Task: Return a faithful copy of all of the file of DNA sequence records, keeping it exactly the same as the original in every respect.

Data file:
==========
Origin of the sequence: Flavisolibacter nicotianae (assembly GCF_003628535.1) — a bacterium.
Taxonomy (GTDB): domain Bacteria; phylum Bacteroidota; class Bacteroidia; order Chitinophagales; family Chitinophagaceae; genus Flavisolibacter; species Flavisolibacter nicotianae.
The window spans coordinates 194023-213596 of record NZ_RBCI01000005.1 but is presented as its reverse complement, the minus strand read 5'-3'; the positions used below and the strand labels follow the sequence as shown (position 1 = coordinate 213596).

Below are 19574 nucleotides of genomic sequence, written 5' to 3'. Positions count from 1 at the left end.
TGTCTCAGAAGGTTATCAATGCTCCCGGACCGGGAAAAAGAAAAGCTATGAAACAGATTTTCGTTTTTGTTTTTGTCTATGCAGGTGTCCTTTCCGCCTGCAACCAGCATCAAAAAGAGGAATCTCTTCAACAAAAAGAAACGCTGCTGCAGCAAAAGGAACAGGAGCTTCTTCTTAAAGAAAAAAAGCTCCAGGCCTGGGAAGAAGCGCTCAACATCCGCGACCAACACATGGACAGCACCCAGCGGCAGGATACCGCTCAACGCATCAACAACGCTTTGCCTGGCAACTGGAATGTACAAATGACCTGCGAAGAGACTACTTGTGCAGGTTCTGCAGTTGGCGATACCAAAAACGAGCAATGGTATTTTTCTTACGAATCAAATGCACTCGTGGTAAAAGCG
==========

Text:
Origin of the sequence: Flavisolibacter nicotianae (assembly GCF_003628535.1) — a bacterium.
Taxonomy (GTDB): domain Bacteria; phylum Bacteroidota; class Bacteroidia; order Chitinophagales; family Chitinophagaceae; genus Flavisolibacter; species Flavisolibacter nicotianae.
The window spans coordinates 194023-213596 of record NZ_RBCI01000005.1 but is presented as its reverse complement, the minus strand read 5'-3'; the positions used below and the strand labels follow the sequence as shown (position 1 = coordinate 213596).

Below are 19574 nucleotides of genomic sequence, written 5' to 3'. Positions count from 1 at the left end.
TGTCTCAGAAGGTTATCAATGCTCCCGGACCGGGAAAAAGAAAAGCTATGAAACAGATTTTCGTTTTTGTTTTTGTCTATGCAGGTGTCCTTTCCGCCTGCAACCAGCATCAAAAAGAGGAATCTCTTCAACAAAAAGAAACGCTGCTGCAGCAAAAGGAACAGGAGCTTCTTCTTAAAGAAAAAAAGCTCCAGGCCTGGGAAGAAGCGCTCAACATCCGCGACCAACACATGGACAGCACCCAGCGGCAGGATACCGCTCAACGCATCAACAACGCTTTGCCTGGCAACTGGAATGTACAAATGACCTGCGAAGAGACTACTTGTGCAGGTTCTGCAGTTGGCGATACCAAAAACGAGCAATGGTATTTTTCTTACGAATCAAATGCACTCGTGGTAAAAGCG